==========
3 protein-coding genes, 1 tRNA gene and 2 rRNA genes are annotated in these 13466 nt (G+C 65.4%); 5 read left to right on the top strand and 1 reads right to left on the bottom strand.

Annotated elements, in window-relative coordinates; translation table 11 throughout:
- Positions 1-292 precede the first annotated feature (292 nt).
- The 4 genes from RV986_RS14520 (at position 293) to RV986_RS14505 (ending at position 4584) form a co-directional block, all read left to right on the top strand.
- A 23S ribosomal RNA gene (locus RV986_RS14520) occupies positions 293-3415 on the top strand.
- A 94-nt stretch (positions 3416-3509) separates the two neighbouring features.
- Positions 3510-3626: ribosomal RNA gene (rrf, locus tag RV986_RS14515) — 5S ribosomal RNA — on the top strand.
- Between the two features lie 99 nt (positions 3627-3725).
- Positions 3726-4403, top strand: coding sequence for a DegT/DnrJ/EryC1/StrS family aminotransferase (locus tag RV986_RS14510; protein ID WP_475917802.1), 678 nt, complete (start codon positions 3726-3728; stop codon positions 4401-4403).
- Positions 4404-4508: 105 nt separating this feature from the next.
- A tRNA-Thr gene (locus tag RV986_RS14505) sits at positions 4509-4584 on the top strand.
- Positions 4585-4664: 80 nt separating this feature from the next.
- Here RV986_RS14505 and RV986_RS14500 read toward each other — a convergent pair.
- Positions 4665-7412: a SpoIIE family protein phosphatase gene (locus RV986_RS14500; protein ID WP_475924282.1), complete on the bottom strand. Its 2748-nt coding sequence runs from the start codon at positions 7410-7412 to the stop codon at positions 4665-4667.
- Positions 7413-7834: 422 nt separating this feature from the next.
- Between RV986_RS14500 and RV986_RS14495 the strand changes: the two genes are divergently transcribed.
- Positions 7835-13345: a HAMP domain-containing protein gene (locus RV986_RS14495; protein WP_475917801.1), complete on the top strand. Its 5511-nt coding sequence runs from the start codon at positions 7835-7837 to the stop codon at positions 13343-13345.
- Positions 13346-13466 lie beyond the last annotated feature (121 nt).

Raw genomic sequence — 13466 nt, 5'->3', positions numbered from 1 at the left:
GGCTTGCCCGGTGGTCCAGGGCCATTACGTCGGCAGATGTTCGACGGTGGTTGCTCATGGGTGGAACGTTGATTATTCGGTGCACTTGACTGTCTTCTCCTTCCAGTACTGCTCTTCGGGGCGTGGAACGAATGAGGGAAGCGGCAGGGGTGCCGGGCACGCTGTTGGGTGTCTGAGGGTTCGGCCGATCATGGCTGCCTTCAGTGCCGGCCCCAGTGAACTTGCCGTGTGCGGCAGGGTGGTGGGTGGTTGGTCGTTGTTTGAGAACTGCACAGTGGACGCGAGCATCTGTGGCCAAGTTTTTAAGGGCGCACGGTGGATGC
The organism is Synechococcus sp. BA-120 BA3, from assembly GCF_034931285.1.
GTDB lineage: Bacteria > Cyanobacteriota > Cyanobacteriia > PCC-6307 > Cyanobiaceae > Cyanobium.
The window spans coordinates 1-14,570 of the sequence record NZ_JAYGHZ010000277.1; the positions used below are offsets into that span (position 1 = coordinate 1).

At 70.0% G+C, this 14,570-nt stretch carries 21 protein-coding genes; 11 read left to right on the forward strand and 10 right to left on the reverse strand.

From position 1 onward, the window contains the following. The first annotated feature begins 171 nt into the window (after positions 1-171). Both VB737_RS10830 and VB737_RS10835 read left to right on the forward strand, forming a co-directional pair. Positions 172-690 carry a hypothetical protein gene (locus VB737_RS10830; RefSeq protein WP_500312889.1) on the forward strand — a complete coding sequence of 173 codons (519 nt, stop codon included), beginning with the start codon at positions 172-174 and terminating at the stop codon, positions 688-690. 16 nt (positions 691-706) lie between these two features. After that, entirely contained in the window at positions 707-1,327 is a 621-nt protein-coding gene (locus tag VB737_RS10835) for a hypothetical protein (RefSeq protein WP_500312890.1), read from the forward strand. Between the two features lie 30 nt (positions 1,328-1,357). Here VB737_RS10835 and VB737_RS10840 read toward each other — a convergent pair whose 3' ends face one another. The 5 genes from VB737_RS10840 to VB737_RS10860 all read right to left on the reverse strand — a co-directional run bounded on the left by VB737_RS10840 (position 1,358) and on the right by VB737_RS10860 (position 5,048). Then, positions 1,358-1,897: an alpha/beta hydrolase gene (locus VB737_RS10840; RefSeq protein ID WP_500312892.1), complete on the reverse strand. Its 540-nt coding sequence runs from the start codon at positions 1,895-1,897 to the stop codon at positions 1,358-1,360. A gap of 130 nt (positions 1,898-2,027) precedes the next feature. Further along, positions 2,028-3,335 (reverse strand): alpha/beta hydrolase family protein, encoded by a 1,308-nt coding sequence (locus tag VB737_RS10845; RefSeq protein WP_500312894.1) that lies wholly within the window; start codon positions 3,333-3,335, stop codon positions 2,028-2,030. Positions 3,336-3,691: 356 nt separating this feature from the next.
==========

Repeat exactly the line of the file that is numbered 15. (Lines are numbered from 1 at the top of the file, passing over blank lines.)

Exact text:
- Positions 7413-7834: 422 nt separating this feature from the next.